Early this year, the future of the
That would have left the
But a new owner stepped up and made the projection switch and other upgrades. This weekend the
"We were able to save them, and we're proud of that," said
Drive-in theaters, deemed by many as cultural dinosaurs, are enjoying some success in fighting off extinction.
The nation once had more than 4,000 drive-in screens, but changing tastes, higher land values and aging owners whittled them down over the decades to 604 by last year. Many in the business saw the cost of going to digital projection, roughly
Drive-ins aren't out of the woods yet, but more than half of the remaining screens have already made the jump to digital.
"It's going more our way -- more than anyone thought it would," said
They both grew their businesses, including drive-in theaters. In 1980, their families joined forces creating
B&B once had 14 outdoor screens. But like others, it had cooled on the prospects for drive-ins. Despite a sentimental attachment to them, it was down to just one in
The company took a look and decided that the drive-ins were actually a pretty good bet. The market was big enough to support them, and families, looking for some inexpensive entertainment, seemed willing to give them a second look. The reopened drive-ins don't charge admission for those 11 and younger, which is fairly typical for drive-ins, including at Boulevard.
"We felt like it would be a good time to get back in,"
The deal closed in March, and since then the switch to digital projection has been completed. Movie screens were repainted, and restrooms and the concession stand were upgraded. The menu has been expanded, including adding corn dogs and ice cream. Credit cards will be accepted at the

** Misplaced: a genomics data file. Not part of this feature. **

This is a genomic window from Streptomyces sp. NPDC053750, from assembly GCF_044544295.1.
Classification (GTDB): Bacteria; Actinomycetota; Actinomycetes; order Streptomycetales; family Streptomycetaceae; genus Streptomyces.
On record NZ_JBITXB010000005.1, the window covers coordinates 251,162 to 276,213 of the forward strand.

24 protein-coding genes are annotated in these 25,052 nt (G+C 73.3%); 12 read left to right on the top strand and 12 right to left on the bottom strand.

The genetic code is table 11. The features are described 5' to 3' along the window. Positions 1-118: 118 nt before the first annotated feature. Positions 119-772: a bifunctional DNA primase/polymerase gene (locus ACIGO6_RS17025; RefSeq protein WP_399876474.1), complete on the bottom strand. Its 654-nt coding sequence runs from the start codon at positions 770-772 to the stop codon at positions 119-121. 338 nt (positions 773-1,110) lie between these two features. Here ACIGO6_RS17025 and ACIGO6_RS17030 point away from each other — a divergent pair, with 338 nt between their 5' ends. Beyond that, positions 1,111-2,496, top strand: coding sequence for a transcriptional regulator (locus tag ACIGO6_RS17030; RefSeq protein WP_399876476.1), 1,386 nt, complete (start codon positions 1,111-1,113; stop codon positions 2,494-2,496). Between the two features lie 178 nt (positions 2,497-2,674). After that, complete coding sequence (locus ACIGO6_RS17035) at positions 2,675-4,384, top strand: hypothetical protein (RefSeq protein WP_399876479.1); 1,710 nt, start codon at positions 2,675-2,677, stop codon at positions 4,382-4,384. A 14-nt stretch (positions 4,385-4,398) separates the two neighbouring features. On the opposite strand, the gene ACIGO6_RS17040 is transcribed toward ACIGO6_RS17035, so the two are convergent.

The grand opening this week comes with some drive-in flair. The first 50 customers in movie-themed decorated cars on Friday were to receive free popcorn for a year. Everyone else attending Friday and Saturday who buys a ticket will get free popcorn during those visits.
The change in ownership is a relief to
"I'm pleased as punch," he said.
Smith, who worked at the
"For an old geezer like me I wasn't sure about it," said Smith, who is 67. "It was more than this little guy could handle."
Drive-ins and their owners have long had their quirky side. His parents named their kids after people they saw in movie credits. Smith got his first name when they saw a film produced by Darryl Zanuck.
"Why wouldn't I end up in the movie business?" he joked.
Drive-ins got their start, according to the
She was supposedly too big for the local theater's seats, so he put a projector on his car's hood and tied two sheets to trees for the screen. He toyed with the commercial possibilities and created a ramp system for cars to park at different heights so everyone could see the movie. He got a patent and in 1933 opened a drive-in theater.
Independent types have been drawn to the business ever since.
Vogel, of the drive-in owners group, said it was great news the
"The whole world has become a rubber stamp, except for drive-ins," he said.
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